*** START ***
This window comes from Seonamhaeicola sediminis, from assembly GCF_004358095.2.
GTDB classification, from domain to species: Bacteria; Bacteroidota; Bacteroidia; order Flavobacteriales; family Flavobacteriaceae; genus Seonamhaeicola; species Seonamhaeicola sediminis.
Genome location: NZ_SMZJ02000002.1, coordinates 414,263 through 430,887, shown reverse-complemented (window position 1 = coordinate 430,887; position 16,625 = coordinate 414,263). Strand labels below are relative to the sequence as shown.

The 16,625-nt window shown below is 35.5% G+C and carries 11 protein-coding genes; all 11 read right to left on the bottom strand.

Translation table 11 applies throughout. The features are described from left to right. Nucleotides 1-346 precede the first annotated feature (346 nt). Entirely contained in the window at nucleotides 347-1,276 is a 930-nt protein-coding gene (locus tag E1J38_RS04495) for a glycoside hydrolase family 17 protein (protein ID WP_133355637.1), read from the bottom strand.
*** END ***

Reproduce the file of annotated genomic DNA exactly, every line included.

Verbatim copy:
This window comes from Seonamhaeicola sediminis, from assembly GCF_004358095.2.
GTDB classification, from domain to species: Bacteria; Bacteroidota; Bacteroidia; order Flavobacteriales; family Flavobacteriaceae; genus Seonamhaeicola; species Seonamhaeicola sediminis.
Genome location: NZ_SMZJ02000002.1, coordinates 414,263 through 430,887, shown reverse-complemented (window position 1 = coordinate 430,887; position 16,625 = coordinate 414,263). Strand labels below are relative to the sequence as shown.

The 16,625-nt window shown below is 35.5% G+C and carries 11 protein-coding genes; all 11 read right to left on the bottom strand.

Translation table 11 applies throughout. The features are described from left to right. Nucleotides 1-346 precede the first annotated feature (346 nt). Entirely contained in the window at nucleotides 347-1,276 is a 930-nt protein-coding gene (locus tag E1J38_RS04495) for a glycoside hydrolase family 17 protein (protein ID WP_133355637.1), read from the bottom strand.